Your browser is no longer supported

For the best possible experience using our website we recommend you upgrade to a newer version or another browser.

Your browser appears to have cookies disabled. For the best experience of MRW, please enable cookies in your browser

We'll assume we have your consent to use cookies, so you won't need to log in each time you visit our site.
Learn more

Waste industry needs more degrees, says academic

Waste management companies will fail to retain their best employees if they do not start investing in training their staff, a leading academic has warned.

Speaking to MRW, University of Southampton school of civil engineering and the environment deputy head Dr Ian Williams said that waste management companies do not appear to want to invest in the education and training of their staff.

The attitude of many of the old guard appears to be I did not need a qualification to degree level to get ahead in the industry, Williams said.

Many people in positions of power within the sector do not have a degree or higher qualifications and do not see the need for them. But the world is a different place now. The UK needs people with advanced technical and professional skills in the waste sector. Most academics who specialise in waste management agree that these skills are essential. There is also the question of succession planning within the sector; younger staff who are in a position to learn and benefit from advanced qualifications are more likely to stay in the industry rather than jump to another if they are given the training.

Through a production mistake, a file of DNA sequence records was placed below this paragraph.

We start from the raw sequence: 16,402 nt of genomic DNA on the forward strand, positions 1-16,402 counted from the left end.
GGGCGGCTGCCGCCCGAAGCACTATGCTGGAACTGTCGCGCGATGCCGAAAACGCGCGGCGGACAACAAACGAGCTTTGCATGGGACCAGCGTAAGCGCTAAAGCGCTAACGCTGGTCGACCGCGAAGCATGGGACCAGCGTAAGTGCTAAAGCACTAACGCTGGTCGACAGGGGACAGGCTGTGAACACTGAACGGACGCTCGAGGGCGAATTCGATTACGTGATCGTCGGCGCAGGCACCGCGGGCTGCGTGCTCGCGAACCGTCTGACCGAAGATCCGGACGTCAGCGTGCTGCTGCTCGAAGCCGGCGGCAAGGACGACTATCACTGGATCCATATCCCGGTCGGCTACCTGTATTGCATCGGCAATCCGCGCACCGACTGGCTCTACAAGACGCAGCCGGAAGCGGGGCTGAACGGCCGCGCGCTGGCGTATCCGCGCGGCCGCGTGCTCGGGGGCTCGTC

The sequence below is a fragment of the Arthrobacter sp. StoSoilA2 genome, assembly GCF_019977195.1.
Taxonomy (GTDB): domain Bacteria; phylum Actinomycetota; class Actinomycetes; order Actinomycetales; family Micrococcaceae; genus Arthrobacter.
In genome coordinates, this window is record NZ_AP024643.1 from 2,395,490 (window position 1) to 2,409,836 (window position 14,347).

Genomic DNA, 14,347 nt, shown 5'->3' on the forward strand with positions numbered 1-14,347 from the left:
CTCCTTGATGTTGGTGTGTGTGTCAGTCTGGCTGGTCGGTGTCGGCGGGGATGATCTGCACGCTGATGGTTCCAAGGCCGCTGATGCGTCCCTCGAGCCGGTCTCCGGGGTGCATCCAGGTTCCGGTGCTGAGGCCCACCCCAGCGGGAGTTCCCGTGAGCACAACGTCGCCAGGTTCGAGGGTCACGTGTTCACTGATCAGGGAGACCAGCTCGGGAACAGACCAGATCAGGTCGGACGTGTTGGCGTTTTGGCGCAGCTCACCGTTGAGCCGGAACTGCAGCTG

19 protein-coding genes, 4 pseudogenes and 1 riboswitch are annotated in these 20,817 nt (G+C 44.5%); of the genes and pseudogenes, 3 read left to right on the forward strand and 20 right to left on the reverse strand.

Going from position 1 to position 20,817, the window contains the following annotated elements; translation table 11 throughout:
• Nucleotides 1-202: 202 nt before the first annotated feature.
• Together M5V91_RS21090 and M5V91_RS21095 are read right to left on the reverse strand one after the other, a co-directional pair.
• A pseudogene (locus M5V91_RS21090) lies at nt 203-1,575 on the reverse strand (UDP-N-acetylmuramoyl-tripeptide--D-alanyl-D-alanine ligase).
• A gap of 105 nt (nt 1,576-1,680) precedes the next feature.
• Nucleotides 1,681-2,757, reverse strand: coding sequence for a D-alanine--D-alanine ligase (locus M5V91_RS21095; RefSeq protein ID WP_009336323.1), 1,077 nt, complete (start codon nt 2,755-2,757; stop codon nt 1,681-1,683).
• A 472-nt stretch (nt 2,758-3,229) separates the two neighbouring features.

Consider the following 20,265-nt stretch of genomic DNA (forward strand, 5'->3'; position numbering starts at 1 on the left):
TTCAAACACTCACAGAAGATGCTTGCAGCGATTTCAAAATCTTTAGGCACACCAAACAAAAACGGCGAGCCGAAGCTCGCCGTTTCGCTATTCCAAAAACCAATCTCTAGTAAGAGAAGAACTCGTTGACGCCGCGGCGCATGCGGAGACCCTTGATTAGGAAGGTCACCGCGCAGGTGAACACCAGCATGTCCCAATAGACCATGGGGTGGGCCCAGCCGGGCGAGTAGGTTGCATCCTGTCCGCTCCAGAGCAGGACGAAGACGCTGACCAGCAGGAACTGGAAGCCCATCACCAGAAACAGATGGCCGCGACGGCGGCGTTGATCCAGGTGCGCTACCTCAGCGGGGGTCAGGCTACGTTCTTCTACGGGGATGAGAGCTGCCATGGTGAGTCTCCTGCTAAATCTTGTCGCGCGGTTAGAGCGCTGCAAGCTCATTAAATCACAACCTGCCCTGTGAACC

Williams said that if waste companies did not take the opportunity to retain the best candidates, skilled staff they would look to move to other sectors like energy. He said: The energy sector will be the next big thing and followed by the water sector. They may have even possibly missed their opportunity already.

The waste industry is not poor: it contributes 2-3% of gross domestic product so it cannot plead poverty.

Williams added that the Department for Environment, Food and Rural Affairs had invested £400,000 in Masters level module waste management courses around the country but the take up had been pitiful. He explained that there was a need for improved partnership working, smarter approaches to re-use and recycling of materials and disposal of materials in a smart, sustainable and energy efficient fashion.

Given the real public interest in waste issues at present, and real national and local Government support, this is a golden opportunity to upskill the industry.

To use a soccer analogy, the industry has been given a wide open goal and it is in danger of missing from three yards.

Image: Dr Ian Williams

Have your say

You must sign in to make a comment

Please remember that the submission of any material is governed by our Terms and Conditions and by submitting material you confirm your agreement to these Terms and Conditions. Links may be included in your comments but HTML is not permitted.